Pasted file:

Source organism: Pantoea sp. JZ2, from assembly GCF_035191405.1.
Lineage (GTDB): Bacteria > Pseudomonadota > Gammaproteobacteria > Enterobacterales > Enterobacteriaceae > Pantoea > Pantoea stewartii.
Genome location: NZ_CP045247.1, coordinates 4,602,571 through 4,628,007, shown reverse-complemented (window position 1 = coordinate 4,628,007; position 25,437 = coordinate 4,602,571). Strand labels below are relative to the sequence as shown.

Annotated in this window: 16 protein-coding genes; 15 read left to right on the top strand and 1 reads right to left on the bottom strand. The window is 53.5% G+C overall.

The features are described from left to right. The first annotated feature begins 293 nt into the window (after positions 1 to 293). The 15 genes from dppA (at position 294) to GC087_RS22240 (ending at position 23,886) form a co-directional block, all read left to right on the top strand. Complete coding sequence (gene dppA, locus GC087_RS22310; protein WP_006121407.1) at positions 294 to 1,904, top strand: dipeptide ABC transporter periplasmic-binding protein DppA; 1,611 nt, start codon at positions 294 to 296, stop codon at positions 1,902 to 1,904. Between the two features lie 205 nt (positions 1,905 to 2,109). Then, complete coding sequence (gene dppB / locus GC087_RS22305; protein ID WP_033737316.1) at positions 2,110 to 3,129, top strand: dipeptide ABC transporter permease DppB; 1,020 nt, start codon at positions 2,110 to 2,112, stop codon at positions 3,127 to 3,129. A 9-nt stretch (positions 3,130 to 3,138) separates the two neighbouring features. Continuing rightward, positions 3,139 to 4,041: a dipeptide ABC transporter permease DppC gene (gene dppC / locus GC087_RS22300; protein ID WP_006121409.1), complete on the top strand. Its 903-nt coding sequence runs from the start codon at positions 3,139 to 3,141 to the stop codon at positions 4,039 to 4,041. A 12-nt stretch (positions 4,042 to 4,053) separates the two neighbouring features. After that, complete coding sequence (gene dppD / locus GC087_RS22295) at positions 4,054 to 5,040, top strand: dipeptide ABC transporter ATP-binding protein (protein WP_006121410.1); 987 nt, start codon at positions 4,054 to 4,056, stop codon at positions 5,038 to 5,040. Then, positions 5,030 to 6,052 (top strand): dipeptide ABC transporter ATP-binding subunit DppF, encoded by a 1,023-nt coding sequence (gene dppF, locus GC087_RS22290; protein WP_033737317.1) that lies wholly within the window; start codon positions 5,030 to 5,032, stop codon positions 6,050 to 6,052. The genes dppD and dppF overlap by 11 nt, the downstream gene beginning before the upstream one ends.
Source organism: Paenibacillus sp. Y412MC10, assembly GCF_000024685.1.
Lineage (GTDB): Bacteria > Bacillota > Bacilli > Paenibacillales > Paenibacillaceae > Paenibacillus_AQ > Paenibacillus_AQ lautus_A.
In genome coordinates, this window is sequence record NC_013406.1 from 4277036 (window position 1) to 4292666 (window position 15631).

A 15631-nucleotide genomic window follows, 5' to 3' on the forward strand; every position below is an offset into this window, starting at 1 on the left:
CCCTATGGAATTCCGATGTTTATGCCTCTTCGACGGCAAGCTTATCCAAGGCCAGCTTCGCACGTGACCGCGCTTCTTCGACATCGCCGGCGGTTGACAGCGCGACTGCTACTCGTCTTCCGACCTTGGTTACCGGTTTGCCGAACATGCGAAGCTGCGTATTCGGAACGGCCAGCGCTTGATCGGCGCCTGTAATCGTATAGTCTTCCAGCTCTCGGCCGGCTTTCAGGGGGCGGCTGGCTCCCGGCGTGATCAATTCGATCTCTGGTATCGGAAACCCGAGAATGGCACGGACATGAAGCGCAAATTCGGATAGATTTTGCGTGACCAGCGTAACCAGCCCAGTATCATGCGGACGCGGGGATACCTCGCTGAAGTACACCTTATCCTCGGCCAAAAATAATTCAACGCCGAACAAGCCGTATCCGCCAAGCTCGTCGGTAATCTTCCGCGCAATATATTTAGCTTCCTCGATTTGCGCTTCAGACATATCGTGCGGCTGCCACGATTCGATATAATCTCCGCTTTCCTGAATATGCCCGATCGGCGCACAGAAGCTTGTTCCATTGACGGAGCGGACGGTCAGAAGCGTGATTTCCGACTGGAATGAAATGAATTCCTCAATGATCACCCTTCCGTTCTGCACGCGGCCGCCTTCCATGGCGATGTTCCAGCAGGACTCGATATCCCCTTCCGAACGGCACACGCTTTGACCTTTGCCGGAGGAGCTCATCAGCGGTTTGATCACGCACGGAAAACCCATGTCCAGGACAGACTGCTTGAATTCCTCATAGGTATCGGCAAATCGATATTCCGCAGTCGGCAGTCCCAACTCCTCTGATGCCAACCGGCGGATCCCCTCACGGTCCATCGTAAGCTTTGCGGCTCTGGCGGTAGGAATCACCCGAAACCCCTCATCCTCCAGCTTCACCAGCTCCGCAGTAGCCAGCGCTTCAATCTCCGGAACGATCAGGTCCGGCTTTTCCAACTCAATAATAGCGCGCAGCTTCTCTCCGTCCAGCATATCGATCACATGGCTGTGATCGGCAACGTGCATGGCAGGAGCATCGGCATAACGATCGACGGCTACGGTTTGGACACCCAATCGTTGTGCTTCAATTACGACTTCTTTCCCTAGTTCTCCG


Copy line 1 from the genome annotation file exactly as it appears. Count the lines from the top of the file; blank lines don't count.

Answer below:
Source organism: Pantoea sp. JZ2, from assembly GCF_035191405.1.